Saudi Arabia will deport nine expatriate Christians arrested last summer in a probe of house churches in Jeddah, according to sources that monitor religious persecution.
WorldNetDaily reported yesterday that 14 imprisoned Christians had been released, but five of the men were sent back to prison because their "paperwork was not in order," said Steven Snyder, president of Washington, D.C.-based International Christian Concern.
Snyder said nine of the Christians are at a deportation center and expect to be sent back to their respective countries of origin within the next few days. He had no further information about the five returned to prison.
The Saudi Ministry of Interior arrested the men after receiving reports in June of their participation in Christian gatherings that included Saudi converts to Christianity. Saudi Arabia bars public expression of non-Muslim faiths, though officials have stated that Christian worship in homes in permitted. Under Saudi law, a Muslim who abandons Islam is subject to the death penalty.
ICC did not indicate which men are scheduled for deportation, but listed the 14 in custody as Prabhu Isaac of India; Tinsaie Gizachew, Gebeyehu Tefera, Baharu Mengistu, Beferdu Fikre, Teshome Kebret and Mubarek Hussain Keder of Ethiopia; an Ethiopian identified only as Worku; Iskander Menghis, Kebrom Haile and Joseph Girmaye of Eritrea; Afobunor Okey Buliamin of Nigeria; Dennis Morello of the Philippines; and Genet Haileab, whose country was not identified.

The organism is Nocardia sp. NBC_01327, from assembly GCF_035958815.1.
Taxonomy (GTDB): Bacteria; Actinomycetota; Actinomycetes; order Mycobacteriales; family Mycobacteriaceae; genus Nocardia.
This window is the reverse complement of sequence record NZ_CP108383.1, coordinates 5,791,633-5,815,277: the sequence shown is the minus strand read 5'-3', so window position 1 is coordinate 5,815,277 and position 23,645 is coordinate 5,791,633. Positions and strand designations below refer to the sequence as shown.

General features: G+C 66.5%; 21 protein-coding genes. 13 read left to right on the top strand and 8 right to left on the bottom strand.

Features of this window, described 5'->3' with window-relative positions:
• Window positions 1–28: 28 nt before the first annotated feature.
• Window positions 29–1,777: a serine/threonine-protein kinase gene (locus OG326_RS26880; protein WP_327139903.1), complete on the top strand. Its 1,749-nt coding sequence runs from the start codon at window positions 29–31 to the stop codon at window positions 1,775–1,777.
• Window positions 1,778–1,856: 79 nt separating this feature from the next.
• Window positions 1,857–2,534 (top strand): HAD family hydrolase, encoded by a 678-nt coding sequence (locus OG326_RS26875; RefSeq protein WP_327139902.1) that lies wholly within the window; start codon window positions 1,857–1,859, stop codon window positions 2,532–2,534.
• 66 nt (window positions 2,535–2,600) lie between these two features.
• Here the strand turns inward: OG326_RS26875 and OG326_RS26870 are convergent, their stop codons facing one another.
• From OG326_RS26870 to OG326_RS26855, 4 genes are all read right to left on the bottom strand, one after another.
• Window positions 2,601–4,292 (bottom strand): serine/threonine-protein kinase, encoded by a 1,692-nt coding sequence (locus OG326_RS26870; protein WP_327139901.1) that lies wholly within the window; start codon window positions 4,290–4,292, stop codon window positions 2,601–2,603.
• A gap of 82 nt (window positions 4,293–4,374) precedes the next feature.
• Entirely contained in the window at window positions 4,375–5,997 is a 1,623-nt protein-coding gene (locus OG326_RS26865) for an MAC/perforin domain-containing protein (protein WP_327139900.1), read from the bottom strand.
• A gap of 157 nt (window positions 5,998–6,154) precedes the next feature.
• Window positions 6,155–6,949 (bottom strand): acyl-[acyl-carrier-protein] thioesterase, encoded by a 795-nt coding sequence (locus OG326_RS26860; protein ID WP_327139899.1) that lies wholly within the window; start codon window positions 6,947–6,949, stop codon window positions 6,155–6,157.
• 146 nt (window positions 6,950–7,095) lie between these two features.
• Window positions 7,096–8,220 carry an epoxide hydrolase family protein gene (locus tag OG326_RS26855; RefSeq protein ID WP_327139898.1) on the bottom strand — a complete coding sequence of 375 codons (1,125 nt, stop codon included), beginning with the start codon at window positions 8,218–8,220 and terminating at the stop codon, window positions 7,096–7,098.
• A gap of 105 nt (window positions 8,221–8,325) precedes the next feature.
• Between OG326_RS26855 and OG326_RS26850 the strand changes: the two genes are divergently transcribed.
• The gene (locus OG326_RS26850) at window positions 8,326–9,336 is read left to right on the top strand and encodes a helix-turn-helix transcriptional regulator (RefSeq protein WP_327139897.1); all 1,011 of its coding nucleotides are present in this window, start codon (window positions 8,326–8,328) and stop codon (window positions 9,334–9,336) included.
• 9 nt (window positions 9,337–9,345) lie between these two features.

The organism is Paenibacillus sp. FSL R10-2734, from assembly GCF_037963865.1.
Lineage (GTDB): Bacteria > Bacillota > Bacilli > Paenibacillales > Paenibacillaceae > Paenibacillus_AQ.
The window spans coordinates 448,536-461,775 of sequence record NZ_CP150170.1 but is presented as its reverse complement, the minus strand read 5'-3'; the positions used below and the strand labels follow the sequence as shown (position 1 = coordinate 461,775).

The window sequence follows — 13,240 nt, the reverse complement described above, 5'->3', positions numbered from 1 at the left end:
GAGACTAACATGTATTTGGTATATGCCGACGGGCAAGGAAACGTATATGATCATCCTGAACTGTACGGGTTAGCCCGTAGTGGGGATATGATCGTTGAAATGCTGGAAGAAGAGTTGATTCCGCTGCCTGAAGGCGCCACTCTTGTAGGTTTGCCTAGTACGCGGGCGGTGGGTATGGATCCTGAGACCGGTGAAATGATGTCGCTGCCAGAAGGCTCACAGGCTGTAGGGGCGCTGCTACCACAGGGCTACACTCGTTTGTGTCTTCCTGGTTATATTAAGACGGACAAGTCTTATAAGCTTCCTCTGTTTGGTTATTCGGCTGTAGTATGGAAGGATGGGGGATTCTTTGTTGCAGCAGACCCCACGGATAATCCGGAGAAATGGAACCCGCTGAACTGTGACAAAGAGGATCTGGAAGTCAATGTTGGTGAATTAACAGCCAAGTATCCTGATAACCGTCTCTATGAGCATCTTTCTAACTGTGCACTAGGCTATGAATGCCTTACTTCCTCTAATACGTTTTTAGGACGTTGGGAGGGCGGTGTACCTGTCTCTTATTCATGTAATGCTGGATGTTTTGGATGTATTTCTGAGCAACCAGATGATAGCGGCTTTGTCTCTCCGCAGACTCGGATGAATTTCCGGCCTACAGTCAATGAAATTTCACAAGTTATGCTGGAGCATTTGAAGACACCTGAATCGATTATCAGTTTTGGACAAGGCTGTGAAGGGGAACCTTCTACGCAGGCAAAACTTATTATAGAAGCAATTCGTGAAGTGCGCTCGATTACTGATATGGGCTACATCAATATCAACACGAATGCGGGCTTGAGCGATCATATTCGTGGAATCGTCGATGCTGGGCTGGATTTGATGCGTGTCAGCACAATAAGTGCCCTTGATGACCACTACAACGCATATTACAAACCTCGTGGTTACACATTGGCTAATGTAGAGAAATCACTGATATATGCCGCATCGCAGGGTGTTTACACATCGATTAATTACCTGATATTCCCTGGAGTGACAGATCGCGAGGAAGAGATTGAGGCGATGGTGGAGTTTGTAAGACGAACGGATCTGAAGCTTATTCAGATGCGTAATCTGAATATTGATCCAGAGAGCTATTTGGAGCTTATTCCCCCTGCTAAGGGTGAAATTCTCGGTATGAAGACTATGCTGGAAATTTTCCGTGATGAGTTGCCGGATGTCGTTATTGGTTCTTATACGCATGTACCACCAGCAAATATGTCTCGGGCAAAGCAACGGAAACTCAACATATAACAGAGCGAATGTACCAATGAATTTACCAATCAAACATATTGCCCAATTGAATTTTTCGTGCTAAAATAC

Saudi officials told some of the men they could return to work if an employer submitted a written request, Snyder said. But no requests have been made, and this is unlikely, he believes, because the Saudi employers probably are "under pressure not to do so or fear the consequences if they do."
About 7 million of the 22 million people in Saudi Arabia are foreign workers, mostly from Third World countries.
The investigation of the Christians and their deportation follows standard procedure by Saudi authorities, according to Daniel Hoffman, director of U.K.-based Middle East Concern. Christians usually are arrested only after a complaint has been filed, he explained. Then an investigation is launched into the Christian's house group, its affiliations and its leaders. When the investigation is closed, the detainees usually are deported.
This case was particularly sensitive, Hoffman said, because it began with a complaint about a Saudi citizen's presence at a Christian gathering. For that reason, the Saudi religious police conducted their own investigation, parallel to the probe by the Saudi Ministry of Interior. The religious police enforce the country's code of public behavior in accord with its strict interpretation of Islamic law.
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